How to carry my rowing shell

Spine Sparing Boat Carrying

In this guest post Joe DeLeo, CSCS and Dr. Stuart McGill, PhD review some important environmental factors about rowing. Read their blog here: 

“Earlier this year, I attended the FISA World Masters Regatta in Sarasota, Florida. During that weekend, I had the opportunity to catch up with Dr. Stuart McGill, who was there supporting his wife who was competing in the regatta.

We discussed some of the habits and movements executed by rowers as they carry their rowing shells to and from the launch dock. Dr. McGill shared the following wisdom, “Some rowers are stealing capacity from their performance on the water by how they are walking, carrying, and picking up and putting down the boat.”

Athletes and coaches may look upon this act as trivial. When you are training twice a day 5-6 times a week, the little details add up quickly and have a major impact on your health and performance. So, how to carry your racing shell can become an issue. 


Let’s review some important environmental factors unique to rowing as well as the proper steps and execution to carry your rowing shell to and from the water that will spare your spine. During sleep the intervertebral discs become super hydrated with excess water. Subsequent to this swelling, rowers are at a higher risk for injury in the early morning. Our discs are more resilient under load if a natural curve (hollow) is maintained in the low back while carrying).

When getting off the water, some rowers are stuck in a spine flexion posture – this adds to the stress when carrying the boat. Taking a minute to address this is wise. Additional resources for spine hygiene can be found by subscribing to the LEO Training Newsletter.

How to carry my rowing shell

When we pick up and carry our racing shell and place it in the water there are some key movement principles we want to ensure we execute.

Pre-Row

  1. Be sure to execute a proper warm up
  2. Whether taking the shell from rollers on the floor or from a shoulder/head high rack hip hinge and pull the hips through as you stand upright. Maintain the natural curve in your low back.
  3. Stay tall with the boat carry to the dock
  4. Roll the [from?] your shoulder/head to your waist and hip hinge back as you place the shell into the water beside the dock
Great way to carry your boat ….  Photo Credit: Mass rowing

Post Row

  1. After your row, exit the shell
  2. Stand and arch upwards, with arms overhead, to counter the repeated flexion movement from your training session
  3. Hip Hinge to the shell, grab the gunnels and bring your hips through as you stand up
  4. Stay tall and carry your shell back to the boat bay
  5. Finish with a tummy lie. Lay on your stomach, placing your hands underneath your forehead for a minute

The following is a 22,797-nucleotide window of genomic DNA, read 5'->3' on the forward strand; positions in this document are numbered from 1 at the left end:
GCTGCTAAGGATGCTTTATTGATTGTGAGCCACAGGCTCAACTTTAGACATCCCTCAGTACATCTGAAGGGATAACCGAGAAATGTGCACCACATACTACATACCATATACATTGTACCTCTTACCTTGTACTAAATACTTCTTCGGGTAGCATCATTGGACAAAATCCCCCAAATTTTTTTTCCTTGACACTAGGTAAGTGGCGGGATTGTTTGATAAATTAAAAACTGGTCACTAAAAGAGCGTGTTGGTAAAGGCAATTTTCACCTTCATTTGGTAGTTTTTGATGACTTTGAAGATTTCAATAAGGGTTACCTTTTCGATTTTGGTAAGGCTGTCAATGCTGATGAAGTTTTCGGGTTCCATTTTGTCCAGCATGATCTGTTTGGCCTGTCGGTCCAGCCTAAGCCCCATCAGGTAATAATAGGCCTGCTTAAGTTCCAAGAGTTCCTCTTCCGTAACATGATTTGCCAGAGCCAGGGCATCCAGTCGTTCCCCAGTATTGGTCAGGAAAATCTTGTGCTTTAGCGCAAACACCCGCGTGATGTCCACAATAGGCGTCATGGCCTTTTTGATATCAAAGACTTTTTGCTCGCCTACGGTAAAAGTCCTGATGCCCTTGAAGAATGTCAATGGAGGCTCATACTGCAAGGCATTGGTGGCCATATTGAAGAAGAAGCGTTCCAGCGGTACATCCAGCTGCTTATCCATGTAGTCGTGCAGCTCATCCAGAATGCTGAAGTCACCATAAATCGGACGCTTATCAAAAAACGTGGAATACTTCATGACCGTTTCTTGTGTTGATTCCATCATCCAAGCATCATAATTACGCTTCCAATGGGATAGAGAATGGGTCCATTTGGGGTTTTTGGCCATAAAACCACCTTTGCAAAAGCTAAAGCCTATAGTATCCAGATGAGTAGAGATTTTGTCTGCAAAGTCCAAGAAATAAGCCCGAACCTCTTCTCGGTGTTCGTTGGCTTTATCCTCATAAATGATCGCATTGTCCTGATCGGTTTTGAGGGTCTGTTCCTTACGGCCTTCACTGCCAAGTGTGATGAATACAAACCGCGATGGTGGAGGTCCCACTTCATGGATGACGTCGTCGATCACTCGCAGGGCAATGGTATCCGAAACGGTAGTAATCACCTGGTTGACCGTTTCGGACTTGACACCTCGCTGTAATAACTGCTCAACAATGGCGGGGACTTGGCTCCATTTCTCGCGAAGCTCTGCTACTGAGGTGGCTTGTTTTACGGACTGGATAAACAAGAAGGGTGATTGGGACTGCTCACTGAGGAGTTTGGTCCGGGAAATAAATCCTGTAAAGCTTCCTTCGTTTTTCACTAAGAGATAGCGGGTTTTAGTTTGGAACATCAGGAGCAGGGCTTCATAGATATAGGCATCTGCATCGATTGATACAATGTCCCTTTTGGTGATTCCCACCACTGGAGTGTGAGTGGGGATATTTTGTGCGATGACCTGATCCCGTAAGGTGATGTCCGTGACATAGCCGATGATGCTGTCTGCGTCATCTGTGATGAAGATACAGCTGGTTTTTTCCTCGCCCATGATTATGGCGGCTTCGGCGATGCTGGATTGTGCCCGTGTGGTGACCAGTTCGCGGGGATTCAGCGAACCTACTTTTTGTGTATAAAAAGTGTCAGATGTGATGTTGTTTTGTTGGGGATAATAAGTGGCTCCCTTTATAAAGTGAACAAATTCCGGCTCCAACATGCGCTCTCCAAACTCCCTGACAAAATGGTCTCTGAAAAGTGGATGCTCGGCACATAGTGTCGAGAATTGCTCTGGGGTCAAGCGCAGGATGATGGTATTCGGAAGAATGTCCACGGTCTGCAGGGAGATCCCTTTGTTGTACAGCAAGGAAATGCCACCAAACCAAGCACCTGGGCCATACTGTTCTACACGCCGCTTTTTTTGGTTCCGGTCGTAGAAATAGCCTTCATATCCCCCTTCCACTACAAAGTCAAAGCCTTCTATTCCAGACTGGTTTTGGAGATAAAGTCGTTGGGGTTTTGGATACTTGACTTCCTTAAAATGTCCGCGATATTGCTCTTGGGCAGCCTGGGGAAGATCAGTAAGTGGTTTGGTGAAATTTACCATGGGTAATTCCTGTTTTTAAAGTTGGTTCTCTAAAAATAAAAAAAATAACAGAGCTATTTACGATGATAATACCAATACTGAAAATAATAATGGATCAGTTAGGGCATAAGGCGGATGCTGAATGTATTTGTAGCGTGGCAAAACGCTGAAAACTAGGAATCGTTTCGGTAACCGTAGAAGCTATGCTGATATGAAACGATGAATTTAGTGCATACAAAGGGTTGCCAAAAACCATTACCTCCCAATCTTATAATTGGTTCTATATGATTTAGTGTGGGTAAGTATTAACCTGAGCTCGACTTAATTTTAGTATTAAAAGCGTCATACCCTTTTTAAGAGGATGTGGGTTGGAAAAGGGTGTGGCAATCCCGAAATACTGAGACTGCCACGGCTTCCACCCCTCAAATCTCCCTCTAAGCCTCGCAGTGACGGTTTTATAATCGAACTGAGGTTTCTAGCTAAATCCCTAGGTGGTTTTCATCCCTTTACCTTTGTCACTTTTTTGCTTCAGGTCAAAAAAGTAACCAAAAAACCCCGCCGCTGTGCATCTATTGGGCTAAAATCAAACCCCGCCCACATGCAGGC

By making this small change in your movement habits and moving from your hips vs. your spine you will give yourself the opportunity to have your best performance in the boat and not leave it on the dock! 

If you are interested in deep dive learning about Spine Hygiene for Rowers, Dr. McGill and his wife Kathryn Barr-McGill will be coaching at the 2019 Avizaqcua Rowing Camp with Olympic Champion Dr. Mads Rasmussen and myself from May 30-June 3rd, 2019 in Avis, Portugal. As a special gift for RowPerfect readers we are offering a promo code for 100 Euros off the Camp RSVP Ticket and Rest & Relaxation Tickets. Enter Promo Code “ROWPERFECT2019” at Checkout. 

→ Join us in Portugal at the 2019 Avizaqcua Rowing Camp

References

 About the Authors: Joe DeLeo is the Head Strength & Conditioning Coach for the Portuguese Rowing Federation. In addition, he works full time as a Strength & Conditioning Coach at Lawrence Memorial Hospital Performance & Wellness Center in Lawrence, Kansas. He coaches inside a sports performance and physical therapy clinic at Rock Chalk Park. He works with athletes returning directly from sports rehabilitation as well as athletes focused on performance in the sports of baseball, basketball, golf, soccer, swimming, track & field, and volleyball. You can learn more by visiting his website at www.leotraining.io

Dr. Stuart M. McGill is a professor emeritus, University of Waterloo, where he was a professor for 30 years. His laboratory and experimental research clinic investigated issues related to the causal mechanisms of back pain, how to rehabilitate back-pained people and enhance both injury resilience and performance. His advice is often sought by governments, corporations, legal experts, medical groups and elite athletes and teams from around the world.

His work produced over 240 peer-reviewed scientific journal papers, several textbooks, and many international awards. He mentored over 40 graduate students during this scientific journey.

During this time he taught thousands of clinicians and practitioners in professional development and continuing education courses around the world.

He continues as the Chief Scientific Officer for Backfitpro Inc. Difficult back cases are regularly referred to him for consultation. Any product associated with this website has been tested in Dr. McGill’s laboratory. You can learn more by visiting his website www.backfitpro.com

This is a guest post. Rowperfect is not reposible for guest posts content.

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